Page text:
Ruth Gledhill reports in As Lambeth beckons, Anglican rebels don’t know if they are coming or going that:
A Nigerian bishop has broken ranks to fly to Britain to attend next week’s Lambeth conference. More than a dozen other Nigerian bishops have telephoned the organisers privately to say that they wish they could come but dare not disobey their archbishop, who has ordered all his 100 bishops to stay away in protest at the liberalisation of the Western Church.
The Right Rev Cyril Okorocha, the Bishop of Owerri, will defy Dr Peter Akinola, the Nigerian primate, when he arrives at his host parish in Oxshott, Surrey, this weekend. He will be the only Nigerian bishop at the Lambeth conference when it opens on Wednesday.
A source close to the bishop, who used to be on the staff at Lambeth Palace, where he looked after mission, said that he was coming because he believed strongly in the unity of the Anglican Communion.
Martin Beckford writes in the Telegraph: Anglican Communion: More than one in four bishops to boycott Lambeth Conference, and says this about English bishops:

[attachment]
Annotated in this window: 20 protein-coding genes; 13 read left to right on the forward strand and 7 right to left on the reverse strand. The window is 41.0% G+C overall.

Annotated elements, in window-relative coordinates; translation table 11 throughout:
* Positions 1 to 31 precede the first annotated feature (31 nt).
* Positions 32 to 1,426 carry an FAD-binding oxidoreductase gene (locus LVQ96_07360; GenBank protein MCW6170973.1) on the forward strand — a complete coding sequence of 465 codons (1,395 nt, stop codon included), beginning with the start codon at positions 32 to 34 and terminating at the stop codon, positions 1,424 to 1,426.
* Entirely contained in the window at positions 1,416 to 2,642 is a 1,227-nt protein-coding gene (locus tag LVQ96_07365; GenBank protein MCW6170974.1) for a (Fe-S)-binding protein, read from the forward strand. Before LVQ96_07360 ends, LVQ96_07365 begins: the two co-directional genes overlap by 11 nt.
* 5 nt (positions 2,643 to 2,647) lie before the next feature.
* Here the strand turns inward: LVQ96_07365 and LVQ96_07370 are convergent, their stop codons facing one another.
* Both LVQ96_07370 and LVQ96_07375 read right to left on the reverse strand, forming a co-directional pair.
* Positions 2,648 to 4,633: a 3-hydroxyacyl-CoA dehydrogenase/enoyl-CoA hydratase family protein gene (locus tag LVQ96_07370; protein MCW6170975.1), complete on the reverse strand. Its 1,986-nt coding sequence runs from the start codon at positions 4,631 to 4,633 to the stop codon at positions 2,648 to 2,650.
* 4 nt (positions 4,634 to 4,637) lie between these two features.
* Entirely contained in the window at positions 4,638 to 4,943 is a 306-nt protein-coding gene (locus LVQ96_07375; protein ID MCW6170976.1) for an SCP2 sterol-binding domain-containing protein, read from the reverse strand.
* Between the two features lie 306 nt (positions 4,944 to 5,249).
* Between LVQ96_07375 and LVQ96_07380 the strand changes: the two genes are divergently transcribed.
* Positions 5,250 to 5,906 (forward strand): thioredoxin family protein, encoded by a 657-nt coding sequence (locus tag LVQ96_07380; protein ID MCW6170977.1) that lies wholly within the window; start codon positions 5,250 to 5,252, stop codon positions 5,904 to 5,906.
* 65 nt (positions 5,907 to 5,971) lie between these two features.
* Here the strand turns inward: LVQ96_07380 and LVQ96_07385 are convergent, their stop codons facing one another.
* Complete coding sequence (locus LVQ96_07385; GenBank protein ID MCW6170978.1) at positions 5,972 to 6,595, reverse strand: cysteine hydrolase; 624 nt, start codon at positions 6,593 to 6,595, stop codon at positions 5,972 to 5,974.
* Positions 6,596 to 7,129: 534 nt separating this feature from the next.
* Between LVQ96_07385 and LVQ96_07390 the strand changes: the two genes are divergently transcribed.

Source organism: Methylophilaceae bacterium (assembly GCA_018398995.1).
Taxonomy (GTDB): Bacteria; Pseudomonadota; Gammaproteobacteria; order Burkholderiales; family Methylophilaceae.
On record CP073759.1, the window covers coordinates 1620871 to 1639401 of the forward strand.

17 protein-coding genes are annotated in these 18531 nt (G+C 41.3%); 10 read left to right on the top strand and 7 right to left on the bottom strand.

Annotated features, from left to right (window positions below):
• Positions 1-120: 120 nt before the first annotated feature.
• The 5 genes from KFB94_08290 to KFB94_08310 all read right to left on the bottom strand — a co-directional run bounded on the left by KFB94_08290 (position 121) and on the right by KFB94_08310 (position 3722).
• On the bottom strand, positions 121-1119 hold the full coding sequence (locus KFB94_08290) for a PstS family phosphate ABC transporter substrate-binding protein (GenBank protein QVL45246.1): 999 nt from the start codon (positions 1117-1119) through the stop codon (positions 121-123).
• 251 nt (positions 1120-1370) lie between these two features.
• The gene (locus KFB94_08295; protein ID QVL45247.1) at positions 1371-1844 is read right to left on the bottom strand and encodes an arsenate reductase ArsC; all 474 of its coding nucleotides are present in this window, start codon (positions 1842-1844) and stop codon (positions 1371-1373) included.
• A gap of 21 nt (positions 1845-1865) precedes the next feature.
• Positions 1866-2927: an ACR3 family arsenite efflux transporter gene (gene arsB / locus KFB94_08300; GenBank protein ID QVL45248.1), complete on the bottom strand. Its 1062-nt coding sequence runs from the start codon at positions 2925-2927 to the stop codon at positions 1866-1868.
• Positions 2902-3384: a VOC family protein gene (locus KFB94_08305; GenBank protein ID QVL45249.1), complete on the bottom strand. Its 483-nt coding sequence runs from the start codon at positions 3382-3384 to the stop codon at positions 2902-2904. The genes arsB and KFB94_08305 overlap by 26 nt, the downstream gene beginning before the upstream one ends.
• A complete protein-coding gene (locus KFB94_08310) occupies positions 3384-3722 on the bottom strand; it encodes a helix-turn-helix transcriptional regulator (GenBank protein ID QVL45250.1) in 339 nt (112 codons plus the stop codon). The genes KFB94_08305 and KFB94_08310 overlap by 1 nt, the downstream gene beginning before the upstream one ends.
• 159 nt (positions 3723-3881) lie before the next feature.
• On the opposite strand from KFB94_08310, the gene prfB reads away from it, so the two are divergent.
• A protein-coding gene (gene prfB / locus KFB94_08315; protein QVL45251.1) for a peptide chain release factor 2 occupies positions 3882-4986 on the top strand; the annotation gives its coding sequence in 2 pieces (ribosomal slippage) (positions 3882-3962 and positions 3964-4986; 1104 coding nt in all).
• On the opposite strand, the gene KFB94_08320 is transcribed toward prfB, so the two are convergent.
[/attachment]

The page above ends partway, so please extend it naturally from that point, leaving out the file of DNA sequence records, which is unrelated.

As The Sunday Telegraph disclosed last month, the Bishops of Rochester, Lewes and Willesden are boycotting Lambeth because pro-gay bishops will be there.
But following the controversial decision of the Church of England’s ruling body this week to ordain women as bishops without compromise measures, several Anglo-Catholic bishops may also stay away.
The Bishop of Ebbsfleet, who is likely to become the first English bishop to convert to the Roman Catholic church over female bishops, has said he is unlikely to attend while the Bishop of Richborough is still considering whether he can go.
The Bishop of Europe, the Rt Rev Geoffrey Rowell, said he would attend but could not take part in a Eucharist service held by the female head of the Episcopal Church of the USA, the Most Rev Katharine Jefferts Schori.
He added that he was “astonished” that so little information about events at Lambeth had been given out so far.
“We know the themes for each day and that we shall be in study groups of eight, but not much else.”
The Bishop of Blackburn, the Rt Rev Nicholas Reade, added: “I too am very surprised that we have had little more than a sketchy outline. I’ve never been to a conference before where we have had such little information.”
The Times also has a series of comments from individual bishops printed under the headline In search of the wisdom between the extremes.